Some John Kerry supporters see a "subtle class war theme" that they believe the Kerry campaign is invoking. Sitting at the margins of mainstream politics and in the center of intellectual and academic debates there are those Americans who hope to revive an ideological battle; they frame the campaign in ideological terms. One of Kerry’s supporter recently argued that "not just for this election, but that for a reemergence of a dominant progressive center-left and the vanquishing of the rising right, a wedge needs to be driven between the often anti-establishment cultural right and the crypto-fascist corporatists. They are currently joined at the hip by dominionism, neo-con foreign policy and gospel of wealth theology." Makes the intellectual adrenaline run but not voters towards John Kerry! But as the Kerry supporter he, himself, subsequently acknowledged, "these threads are not strong enough to keep the opposition under well-applied pressure."
The liberals are rallying website support for Kerry. Framing it in a recent publication "Misstating the State of the Union" a website called the Media Matters Action Network (MMAN) in ideological terms claims that "it dissects this conservative misinformation campaign, while unmasking the dark ideological agenda and rank dishonesty behind all the cable TV and radio "hot air." The book, maintains this website, reveals a simple truth that the media too often obscures: By every objective measure, Bill Clinton’s presidency was immeasurably better for the United States than George W Bush’s presidency. Yet, MMAN maintains that, "Yet, an army of conservative pundits have conspired to lie to the public about both Clinton’s and Bush’s records, denying the proven success of progressive policies and leadership, while shamelessly covering up abject conservative failures."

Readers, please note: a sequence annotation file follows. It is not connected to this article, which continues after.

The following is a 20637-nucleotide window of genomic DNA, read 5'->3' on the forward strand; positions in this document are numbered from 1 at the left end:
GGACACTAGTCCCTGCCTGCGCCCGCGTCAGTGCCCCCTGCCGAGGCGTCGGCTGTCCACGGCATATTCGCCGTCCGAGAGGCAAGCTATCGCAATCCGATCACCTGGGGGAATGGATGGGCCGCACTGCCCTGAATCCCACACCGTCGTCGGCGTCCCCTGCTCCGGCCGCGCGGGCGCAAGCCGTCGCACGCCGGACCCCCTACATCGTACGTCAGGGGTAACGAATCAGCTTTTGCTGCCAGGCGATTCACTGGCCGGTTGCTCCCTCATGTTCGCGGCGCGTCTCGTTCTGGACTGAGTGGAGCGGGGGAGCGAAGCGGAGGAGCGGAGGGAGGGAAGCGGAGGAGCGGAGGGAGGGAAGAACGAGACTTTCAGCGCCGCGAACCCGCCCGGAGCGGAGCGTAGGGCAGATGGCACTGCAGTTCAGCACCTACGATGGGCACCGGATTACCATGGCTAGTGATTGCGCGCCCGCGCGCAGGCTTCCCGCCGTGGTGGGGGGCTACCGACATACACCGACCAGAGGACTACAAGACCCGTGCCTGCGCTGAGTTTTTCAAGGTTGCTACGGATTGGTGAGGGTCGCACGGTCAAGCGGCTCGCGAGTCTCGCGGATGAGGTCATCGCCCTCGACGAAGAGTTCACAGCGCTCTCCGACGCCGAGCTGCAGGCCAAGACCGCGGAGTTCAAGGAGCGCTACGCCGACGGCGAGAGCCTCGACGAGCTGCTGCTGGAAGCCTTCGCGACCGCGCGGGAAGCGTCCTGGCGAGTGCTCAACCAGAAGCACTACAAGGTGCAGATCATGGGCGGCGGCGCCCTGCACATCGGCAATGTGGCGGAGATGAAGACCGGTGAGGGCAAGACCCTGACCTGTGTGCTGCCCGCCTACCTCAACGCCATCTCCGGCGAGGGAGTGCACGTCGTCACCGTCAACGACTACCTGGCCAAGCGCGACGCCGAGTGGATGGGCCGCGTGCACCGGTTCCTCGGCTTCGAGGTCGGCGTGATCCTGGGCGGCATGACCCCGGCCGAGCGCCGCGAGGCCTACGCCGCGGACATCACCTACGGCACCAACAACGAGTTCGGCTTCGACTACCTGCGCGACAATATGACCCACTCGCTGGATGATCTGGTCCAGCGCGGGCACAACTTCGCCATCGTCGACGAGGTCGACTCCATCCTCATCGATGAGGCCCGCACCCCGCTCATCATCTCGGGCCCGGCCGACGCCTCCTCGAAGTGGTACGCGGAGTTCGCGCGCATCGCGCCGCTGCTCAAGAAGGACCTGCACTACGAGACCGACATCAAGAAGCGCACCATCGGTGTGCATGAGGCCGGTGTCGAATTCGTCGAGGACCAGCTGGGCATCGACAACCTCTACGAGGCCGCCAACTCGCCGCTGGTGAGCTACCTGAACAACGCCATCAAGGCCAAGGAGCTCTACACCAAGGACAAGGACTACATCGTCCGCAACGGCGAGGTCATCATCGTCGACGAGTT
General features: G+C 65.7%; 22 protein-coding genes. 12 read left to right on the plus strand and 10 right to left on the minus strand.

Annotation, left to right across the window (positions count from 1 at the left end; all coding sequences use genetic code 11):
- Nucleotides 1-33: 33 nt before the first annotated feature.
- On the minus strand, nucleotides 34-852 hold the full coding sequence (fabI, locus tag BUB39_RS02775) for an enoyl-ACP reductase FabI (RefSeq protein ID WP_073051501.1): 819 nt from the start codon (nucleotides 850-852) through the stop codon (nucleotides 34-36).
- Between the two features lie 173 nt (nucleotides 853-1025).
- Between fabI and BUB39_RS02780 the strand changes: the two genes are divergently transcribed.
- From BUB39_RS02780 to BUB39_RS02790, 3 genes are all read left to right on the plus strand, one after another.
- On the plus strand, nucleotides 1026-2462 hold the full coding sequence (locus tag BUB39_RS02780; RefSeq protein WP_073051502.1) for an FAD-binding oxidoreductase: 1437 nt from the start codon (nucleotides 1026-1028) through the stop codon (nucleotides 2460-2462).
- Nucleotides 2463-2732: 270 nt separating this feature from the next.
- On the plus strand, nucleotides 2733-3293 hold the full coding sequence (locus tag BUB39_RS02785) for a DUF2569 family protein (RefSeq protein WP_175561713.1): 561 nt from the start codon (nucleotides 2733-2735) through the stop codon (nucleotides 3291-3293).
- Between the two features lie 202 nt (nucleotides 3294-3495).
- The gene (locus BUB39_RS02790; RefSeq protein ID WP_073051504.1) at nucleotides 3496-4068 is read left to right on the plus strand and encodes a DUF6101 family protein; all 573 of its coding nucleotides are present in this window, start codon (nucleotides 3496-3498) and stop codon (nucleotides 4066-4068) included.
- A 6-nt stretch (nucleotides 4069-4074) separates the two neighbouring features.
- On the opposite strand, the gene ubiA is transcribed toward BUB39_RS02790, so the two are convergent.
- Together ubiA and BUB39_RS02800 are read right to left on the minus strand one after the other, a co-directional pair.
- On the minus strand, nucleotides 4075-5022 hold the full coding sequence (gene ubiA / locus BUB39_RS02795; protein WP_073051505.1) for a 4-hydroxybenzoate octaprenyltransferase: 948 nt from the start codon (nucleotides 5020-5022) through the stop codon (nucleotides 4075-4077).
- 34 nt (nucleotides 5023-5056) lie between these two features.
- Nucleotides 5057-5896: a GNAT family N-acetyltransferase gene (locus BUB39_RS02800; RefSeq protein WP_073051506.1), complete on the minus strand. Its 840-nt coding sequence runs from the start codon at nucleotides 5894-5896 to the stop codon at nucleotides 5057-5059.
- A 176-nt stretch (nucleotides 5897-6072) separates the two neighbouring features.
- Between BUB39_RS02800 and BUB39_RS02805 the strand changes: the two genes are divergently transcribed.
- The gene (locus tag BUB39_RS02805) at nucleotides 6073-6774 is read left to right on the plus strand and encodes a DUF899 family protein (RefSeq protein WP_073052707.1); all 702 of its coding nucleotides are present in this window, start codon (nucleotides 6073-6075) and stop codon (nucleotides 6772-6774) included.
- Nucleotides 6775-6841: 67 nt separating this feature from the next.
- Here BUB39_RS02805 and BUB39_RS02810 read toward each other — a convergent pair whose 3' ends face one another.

Similarly, other attacking themes put forward by Kerry’s ‘thinking’ supporters do not necessarily translate into political ammunition against the incumbent president. Attacking themes are in abundance; Bush doesn’t represent true Republican values, but only benefits the large corporations and very rich people, not the rank and file; the Iraq war has been financed by borrowing and the main benefits of success will accrue to major corporations, the Iraq war is securing US oil supplies and increasing corporate profit and not increasing security for Americans or reducing terrorism, it is not gaining currency; the Bush Administration has mislead the Republican Party into pursuit of US strategic goals in the most costly and disruptive way; with a staggering fiscal deficit Bush has violated an important tenet of Republicanism -” fiscal responsibility. Their veracity aside, these themes have not ‘caught on.’
Meanwhile, the attack on Kerry from his opponents cuts more ice. For example, in call-in radio programs the reiterative anti-Kerry themes are many "if you have a teenage daughter and you want her to go and get an abortion without your knowing, vote for Kerry; if you want to take the name of God from the pledge of allegiance; Kerry is insulting our allies, undermining our soldiers, Kerry has a 30 year record of wanting it both ways…people don’t know what he stands for". And on go the attacks.